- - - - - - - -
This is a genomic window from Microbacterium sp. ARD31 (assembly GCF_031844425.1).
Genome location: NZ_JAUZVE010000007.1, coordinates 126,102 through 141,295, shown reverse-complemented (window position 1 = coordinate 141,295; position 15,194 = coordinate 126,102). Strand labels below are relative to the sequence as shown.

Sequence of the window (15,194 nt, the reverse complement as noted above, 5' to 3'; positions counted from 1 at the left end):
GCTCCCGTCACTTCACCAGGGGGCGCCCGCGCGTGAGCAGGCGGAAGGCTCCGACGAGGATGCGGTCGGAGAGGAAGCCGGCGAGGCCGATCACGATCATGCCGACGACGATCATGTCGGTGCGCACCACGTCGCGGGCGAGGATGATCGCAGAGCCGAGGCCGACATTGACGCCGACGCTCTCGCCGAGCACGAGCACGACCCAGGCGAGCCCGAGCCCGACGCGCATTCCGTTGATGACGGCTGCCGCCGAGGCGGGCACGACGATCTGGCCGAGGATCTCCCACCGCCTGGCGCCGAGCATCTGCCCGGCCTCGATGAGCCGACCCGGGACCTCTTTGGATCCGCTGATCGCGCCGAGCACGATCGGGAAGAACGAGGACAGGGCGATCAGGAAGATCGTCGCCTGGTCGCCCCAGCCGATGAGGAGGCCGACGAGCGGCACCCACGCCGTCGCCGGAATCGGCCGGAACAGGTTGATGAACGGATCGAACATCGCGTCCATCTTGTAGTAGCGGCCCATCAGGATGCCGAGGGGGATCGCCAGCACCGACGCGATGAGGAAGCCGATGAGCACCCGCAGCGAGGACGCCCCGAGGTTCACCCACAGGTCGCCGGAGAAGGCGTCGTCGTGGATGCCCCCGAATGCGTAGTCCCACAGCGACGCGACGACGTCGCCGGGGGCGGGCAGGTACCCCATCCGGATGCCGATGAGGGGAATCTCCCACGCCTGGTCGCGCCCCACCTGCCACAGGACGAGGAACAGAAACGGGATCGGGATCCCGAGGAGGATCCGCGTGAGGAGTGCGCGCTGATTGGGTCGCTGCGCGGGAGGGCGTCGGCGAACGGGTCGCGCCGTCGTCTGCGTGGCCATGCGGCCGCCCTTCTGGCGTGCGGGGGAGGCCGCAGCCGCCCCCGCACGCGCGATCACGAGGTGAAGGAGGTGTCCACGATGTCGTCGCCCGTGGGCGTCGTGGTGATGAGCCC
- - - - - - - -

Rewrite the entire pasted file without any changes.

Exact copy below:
This is a genomic window from Microbacterium sp. ARD31 (assembly GCF_031844425.1).
Genome location: NZ_JAUZVE010000007.1, coordinates 126,102 through 141,295, shown reverse-complemented (window position 1 = coordinate 141,295; position 15,194 = coordinate 126,102). Strand labels below are relative to the sequence as shown.

Sequence of the window (15,194 nt, the reverse complement as noted above, 5' to 3'; positions counted from 1 at the left end):
GCTCCCGTCACTTCACCAGGGGGCGCCCGCGCGTGAGCAGGCGGAAGGCTCCGACGAGGATGCGGTCGGAGAGGAAGCCGGCGAGGCCGATCACGATCATGCCGACGACGATCATGTCGGTGCGCACCACGTCGCGGGCGAGGATGATCGCAGAGCCGAGGCCGACATTGACGCCGACGCTCTCGCCGAGCACGAGCACGACCCAGGCGAGCCCGAGCCCGACGCGCATTCCGTTGATGACGGCTGCCGCCGAGGCGGGCACGACGATCTGGCCGAGGATCTCCCACCGCCTGGCGCCGAGCATCTGCCCGGCCTCGATGAGCCGACCCGGGACCTCTTTGGATCCGCTGATCGCGCCGAGCACGATCGGGAAGAACGAGGACAGGGCGATCAGGAAGATCGTCGCCTGGTCGCCCCAGCCGATGAGGAGGCCGACGAGCGGCACCCACGCCGTCGCCGGAATCGGCCGGAACAGGTTGATGAACGGATCGAACATCGCGTCCATCTTGTAGTAGCGGCCCATCAGGATGCCGAGGGGGATCGCCAGCACCGACGCGATGAGGAAGCCGATGAGCACCCGCAGCGAGGACGCCCCGAGGTTCACCCACAGGTCGCCGGAGAAGGCGTCGTCGTGGATGCCCCCGAATGCGTAGTCCCACAGCGACGCGACGACGTCGCCGGGGGCGGGCAGGTACCCCATCCGGATGCCGATGAGGGGAATCTCCCACGCCTGGTCGCGCCCCACCTGCCACAGGACGAGGAACAGAAACGGGATCGGGATCCCGAGGAGGATCCGCGTGAGGAGTGCGCGCTGATTGGGTCGCTGCGCGGGAGGGCGTCGGCGAACGGGTCGCGCCGTCGTCTGCGTGGCCATGCGGCCGCCCTTCTGGCGTGCGGGGGAGGCCGCAGCCGCCCCCGCACGCGCGATCACGAGGTGAAGGAGGTGTCCACGATGTCGTCGCCCGTGGGCGTCGTGGTGATGAGCCC